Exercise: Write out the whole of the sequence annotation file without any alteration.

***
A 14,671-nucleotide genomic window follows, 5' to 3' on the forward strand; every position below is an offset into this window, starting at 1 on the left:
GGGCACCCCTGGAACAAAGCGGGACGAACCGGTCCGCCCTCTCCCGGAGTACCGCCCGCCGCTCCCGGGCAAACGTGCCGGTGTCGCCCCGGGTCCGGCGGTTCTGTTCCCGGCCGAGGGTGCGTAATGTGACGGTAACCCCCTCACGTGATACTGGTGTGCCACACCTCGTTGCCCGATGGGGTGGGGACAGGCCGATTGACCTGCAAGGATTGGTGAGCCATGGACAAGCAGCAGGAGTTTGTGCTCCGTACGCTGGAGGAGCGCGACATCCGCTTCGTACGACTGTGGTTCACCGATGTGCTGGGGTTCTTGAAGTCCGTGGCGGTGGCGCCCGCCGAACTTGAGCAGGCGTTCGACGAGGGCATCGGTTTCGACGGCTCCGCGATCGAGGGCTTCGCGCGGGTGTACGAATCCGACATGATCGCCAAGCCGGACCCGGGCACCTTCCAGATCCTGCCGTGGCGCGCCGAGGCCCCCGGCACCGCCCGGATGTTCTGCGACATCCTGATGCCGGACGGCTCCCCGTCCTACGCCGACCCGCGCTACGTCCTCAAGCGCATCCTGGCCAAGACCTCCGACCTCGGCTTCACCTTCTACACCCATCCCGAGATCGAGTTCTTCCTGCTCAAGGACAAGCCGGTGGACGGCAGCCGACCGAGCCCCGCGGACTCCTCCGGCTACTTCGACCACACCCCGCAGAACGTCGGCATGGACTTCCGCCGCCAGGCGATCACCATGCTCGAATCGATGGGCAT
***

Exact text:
A 14,671-nucleotide genomic window follows, 5' to 3' on the forward strand; every position below is an offset into this window, starting at 1 on the left:
GGGCACCCCTGGAACAAAGCGGGACGAACCGGTCCGCCCTCTCCCGGAGTACCGCCCGCCGCTCCCGGGCAAACGTGCCGGTGTCGCCCCGGGTCCGGCGGTTCTGTTCCCGGCCGAGGGTGCGTAATGTGACGGTAACCCCCTCACGTGATACTGGTGTGCCACACCTCGTTGCCCGATGGGGTGGGGACAGGCCGATTGACCTGCAAGGATTGGTGAGCCATGGACAAGCAGCAGGAGTTTGTGCTCCGTACGCTGGAGGAGCGCGACATCCGCTTCGTACGACTGTGGTTCACCGATGTGCTGGGGTTCTTGAAGTCCGTGGCGGTGGCGCCCGCCGAACTTGAGCAGGCGTTCGACGAGGGCATCGGTTTCGACGGCTCCGCGATCGAGGGCTTCGCGCGGGTGTACGAATCCGACATGATCGCCAAGCCGGACCCGGGCACCTTCCAGATCCTGCCGTGGCGCGCCGAGGCCCCCGGCACCGCCCGGATGTTCTGCGACATCCTGATGCCGGACGGCTCCCCGTCCTACGCCGACCCGCGCTACGTCCTCAAGCGCATCCTGGCCAAGACCTCCGACCTCGGCTTCACCTTCTACACCCATCCCGAGATCGAGTTCTTCCTGCTCAAGGACAAGCCGGTGGACGGCAGCCGACCGAGCCCCGCGGACTCCTCCGGCTACTTCGACCACACCCCGCAGAACGTCGGCATGGACTTCCGCCGCCAGGCGATCACCATGCTCGAATCGATGGGCAT